Queer Resource Center kicks off film fest

By Lucas Pontes Almeida

The Guardsman

The Diego Rivera Theater was full of energy and excitement on Thursday, April 26 when the Queer Resource Center hosted its Sixth Annual Film Festival displaying a series of diverse and glamorous films from local independent filmmakers, City College students and from award-winning filmmaker Marc Huestis.

Huestis was a City College student in the mid 1970s, and was invited back to participate in this year’s film festival. He showcased three films that highlighted phases of his career and personal life.

The films displayed by Huestis had a wide variety of topics including “Unity” a film about the prosecution of lesbians and gays in Nazi Germany, an award-winning documentary on Chuck Solomon and the AIDS epidemic in the ‘80s, and a documentary titled “Whatever Happened to Susan Jane” where Huestis describes the PunkRock, New Wave, New Age scene of the ‘80s.

“I wanted to show it (“Unity”) as sort of an inspiration for students,” Huestis said. “I’m a firm believer of the Nike motto which is “Just Do It” — in every sense, just do it, just make films, if you want to be a filmmaker just make them, no matter the criticism no matter how hard it is, no matter the amount of money that you have, no matter whatever … if you love it, you do it.”

The third and last part of the festival unveiled the work of independent filmmakers and City College students who had the opportunity to show their work and share their inspiration with the audience present.

City College student and filmmaker Traci Wrycza wrote and produced “Waking Hour” a short film portraying an emotional relationship between two lesbian women. Wrycza describes the end of the film as a “goofy punch” where a family visiting a cemetery sees two women making out on the ground near a grave.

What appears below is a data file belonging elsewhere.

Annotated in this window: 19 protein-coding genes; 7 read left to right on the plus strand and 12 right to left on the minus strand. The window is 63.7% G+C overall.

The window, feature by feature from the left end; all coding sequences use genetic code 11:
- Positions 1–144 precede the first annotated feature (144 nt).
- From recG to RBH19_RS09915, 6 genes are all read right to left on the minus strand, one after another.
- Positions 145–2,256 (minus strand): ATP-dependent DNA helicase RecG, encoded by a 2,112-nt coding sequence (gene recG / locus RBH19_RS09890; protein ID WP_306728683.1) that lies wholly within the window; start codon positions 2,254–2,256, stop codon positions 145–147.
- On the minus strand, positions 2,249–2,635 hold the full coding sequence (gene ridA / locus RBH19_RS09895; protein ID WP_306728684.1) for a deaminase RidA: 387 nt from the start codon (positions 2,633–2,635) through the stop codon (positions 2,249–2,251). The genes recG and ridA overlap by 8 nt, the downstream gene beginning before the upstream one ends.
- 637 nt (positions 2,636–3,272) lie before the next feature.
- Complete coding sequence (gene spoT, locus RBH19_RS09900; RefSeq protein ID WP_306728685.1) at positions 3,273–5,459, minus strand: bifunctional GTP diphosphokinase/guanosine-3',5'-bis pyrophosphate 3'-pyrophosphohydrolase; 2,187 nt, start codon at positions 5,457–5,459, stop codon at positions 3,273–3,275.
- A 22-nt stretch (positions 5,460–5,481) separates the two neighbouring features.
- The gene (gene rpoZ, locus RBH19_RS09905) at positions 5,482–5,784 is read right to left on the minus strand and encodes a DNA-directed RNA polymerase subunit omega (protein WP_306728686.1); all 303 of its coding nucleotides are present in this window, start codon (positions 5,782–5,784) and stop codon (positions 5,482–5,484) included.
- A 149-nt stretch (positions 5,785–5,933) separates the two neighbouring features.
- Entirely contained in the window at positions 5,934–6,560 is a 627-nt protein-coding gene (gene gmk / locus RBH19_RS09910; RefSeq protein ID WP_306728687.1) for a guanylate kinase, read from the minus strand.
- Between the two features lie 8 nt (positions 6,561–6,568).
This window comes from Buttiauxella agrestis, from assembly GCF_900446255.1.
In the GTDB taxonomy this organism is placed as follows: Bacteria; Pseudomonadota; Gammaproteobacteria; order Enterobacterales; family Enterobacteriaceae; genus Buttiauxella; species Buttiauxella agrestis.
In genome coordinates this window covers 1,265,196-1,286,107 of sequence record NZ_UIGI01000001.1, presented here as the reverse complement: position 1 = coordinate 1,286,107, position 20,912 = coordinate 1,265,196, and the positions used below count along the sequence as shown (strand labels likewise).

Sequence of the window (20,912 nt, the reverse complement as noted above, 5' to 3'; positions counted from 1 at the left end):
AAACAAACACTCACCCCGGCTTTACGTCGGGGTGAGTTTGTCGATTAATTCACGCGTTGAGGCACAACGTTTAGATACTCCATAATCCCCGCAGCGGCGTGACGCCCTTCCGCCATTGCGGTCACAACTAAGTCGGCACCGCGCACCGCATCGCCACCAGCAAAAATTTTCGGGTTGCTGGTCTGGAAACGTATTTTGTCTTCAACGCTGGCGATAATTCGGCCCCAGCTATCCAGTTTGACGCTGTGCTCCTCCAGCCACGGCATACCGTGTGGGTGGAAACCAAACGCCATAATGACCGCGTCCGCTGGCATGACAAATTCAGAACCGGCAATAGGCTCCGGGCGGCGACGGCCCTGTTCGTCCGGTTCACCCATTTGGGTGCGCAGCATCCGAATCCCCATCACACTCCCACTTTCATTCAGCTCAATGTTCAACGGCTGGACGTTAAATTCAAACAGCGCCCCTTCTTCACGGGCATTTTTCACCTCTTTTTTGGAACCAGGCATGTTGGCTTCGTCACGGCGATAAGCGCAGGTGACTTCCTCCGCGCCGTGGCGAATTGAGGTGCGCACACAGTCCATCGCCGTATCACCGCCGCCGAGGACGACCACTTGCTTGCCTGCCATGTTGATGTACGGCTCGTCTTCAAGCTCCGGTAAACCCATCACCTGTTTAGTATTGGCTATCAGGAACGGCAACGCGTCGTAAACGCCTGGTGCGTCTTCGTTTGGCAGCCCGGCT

Britannic Zane, another City College student presented a six-minute documentary about what the Queer Resource Center is all about.

“I enjoyed it,” Darren Girard said. “Britannic is a great guy, I enjoyed being part of the documentary and the QRC is a great place, so I was happy to put my face to it.”

Girard, a member of the QRC, said he was glad he could share his thoughts and tell others that everyone is welcome and that the QRC is a safe place where everyone’s invited.

English professor and QRC faculty advisor Jennifer Worley was thrilled with the variety of outstanding films displayed at this year’s festival.

“It was great, I’ve just been so happy with the quality of the films the past few years and Brit (Zane) has just done an amazing job,” Worley said.

“I’m really happy to have a whole bunch of different kinds of student films — like this program tonight. The variety was amazing to me and also Marc Huestis’ films earlier were really fantastic. It was really an honor to have him.”

The Guardsman